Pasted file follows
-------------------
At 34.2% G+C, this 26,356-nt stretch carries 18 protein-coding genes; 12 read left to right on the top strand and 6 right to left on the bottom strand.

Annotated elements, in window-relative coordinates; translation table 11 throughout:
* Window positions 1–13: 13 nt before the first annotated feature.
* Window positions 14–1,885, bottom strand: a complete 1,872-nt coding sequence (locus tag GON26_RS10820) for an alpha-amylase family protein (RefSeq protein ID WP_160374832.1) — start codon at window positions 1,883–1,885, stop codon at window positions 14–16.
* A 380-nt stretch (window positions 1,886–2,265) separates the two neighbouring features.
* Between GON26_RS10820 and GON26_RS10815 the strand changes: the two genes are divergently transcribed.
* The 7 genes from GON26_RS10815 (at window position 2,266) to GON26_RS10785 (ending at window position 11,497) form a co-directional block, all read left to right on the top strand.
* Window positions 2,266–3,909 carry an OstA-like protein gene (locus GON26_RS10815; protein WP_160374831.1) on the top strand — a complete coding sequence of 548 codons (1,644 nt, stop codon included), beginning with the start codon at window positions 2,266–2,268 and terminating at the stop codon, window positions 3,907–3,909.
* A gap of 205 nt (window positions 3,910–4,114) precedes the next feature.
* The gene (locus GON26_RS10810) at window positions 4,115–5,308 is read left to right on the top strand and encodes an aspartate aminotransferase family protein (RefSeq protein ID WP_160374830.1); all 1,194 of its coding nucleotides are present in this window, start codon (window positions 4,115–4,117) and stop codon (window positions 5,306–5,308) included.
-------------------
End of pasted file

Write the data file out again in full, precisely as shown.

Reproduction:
At 34.2% G+C, this 26,356-nt stretch carries 18 protein-coding genes; 12 read left to right on the top strand and 6 right to left on the bottom strand.

Annotated elements, in window-relative coordinates; translation table 11 throughout:
* Window positions 1–13: 13 nt before the first annotated feature.
* Window positions 14–1,885, bottom strand: a complete 1,872-nt coding sequence (locus tag GON26_RS10820) for an alpha-amylase family protein (RefSeq protein ID WP_160374832.1) — start codon at window positions 1,883–1,885, stop codon at window positions 14–16.
* A 380-nt stretch (window positions 1,886–2,265) separates the two neighbouring features.
* Between GON26_RS10820 and GON26_RS10815 the strand changes: the two genes are divergently transcribed.
* The 7 genes from GON26_RS10815 (at window position 2,266) to GON26_RS10785 (ending at window position 11,497) form a co-directional block, all read left to right on the top strand.
* Window positions 2,266–3,909 carry an OstA-like protein gene (locus GON26_RS10815; protein WP_160374831.1) on the top strand — a complete coding sequence of 548 codons (1,644 nt, stop codon included), beginning with the start codon at window positions 2,266–2,268 and terminating at the stop codon, window positions 3,907–3,909.
* A gap of 205 nt (window positions 3,910–4,114) precedes the next feature.
* The gene (locus GON26_RS10810) at window positions 4,115–5,308 is read left to right on the top strand and encodes an aspartate aminotransferase family protein (RefSeq protein ID WP_160374830.1); all 1,194 of its coding nucleotides are present in this window, start codon (window positions 4,115–4,117) and stop codon (window positions 5,306–5,308) included.